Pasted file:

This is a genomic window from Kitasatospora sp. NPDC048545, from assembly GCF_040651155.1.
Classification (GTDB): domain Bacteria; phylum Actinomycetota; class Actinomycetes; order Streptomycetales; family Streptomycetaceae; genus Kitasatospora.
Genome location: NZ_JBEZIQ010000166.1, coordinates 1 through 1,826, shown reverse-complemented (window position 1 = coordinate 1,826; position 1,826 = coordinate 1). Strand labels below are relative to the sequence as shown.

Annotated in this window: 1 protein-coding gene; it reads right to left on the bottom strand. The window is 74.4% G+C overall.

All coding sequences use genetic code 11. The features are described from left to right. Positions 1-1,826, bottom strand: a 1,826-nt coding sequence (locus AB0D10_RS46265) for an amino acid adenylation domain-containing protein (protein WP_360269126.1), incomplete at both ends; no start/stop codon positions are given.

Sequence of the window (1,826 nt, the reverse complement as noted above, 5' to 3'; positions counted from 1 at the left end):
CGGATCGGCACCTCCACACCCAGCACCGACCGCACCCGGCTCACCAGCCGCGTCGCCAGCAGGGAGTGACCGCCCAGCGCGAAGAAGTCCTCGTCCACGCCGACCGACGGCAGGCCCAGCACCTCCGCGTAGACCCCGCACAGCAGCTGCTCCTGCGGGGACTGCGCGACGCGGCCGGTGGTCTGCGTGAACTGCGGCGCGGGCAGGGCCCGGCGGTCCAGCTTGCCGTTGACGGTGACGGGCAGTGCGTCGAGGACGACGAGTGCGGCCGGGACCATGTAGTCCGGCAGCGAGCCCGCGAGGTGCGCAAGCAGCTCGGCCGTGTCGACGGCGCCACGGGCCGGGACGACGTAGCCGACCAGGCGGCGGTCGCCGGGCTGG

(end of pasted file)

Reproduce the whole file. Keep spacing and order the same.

This is a genomic window from Kitasatospora sp. NPDC048545, from assembly GCF_040651155.1.
Classification (GTDB): domain Bacteria; phylum Actinomycetota; class Actinomycetes; order Streptomycetales; family Streptomycetaceae; genus Kitasatospora.
Genome location: NZ_JBEZIQ010000166.1, coordinates 1 through 1,826, shown reverse-complemented (window position 1 = coordinate 1,826; position 1,826 = coordinate 1). Strand labels below are relative to the sequence as shown.

Annotated in this window: 1 protein-coding gene; it reads right to left on the bottom strand. The window is 74.4% G+C overall.

All coding sequences use genetic code 11. The features are described from left to right. Positions 1-1,826, bottom strand: a 1,826-nt coding sequence (locus AB0D10_RS46265) for an amino acid adenylation domain-containing protein (protein WP_360269126.1), incomplete at both ends; no start/stop codon positions are given.

Sequence of the window (1,826 nt, the reverse complement as noted above, 5' to 3'; positions counted from 1 at the left end):
CGGATCGGCACCTCCACACCCAGCACCGACCGCACCCGGCTCACCAGCCGCGTCGCCAGCAGGGAGTGACCGCCCAGCGCGAAGAAGTCCTCGTCCACGCCGACCGACGGCAGGCCCAGCACCTCCGCGTAGACCCCGCACAGCAGCTGCTCCTGCGGGGACTGCGCGACGCGGCCGGTGGTCTGCGTGAACTGCGGCGCGGGCAGGGCCCGGCGGTCCAGCTTGCCGTTGACGGTGACGGGCAGTGCGTCGAGGACGACGAGTGCGGCCGGGACCATGTAGTCCGGCAGCGAGCCCGCGAGGTGCGCAAGCAGCTCGGCCGTGTCGACGGCGCCACGGGCCGGGACGACGTAGCCGACCAGGCGGCGGTCGCCGGGCTGG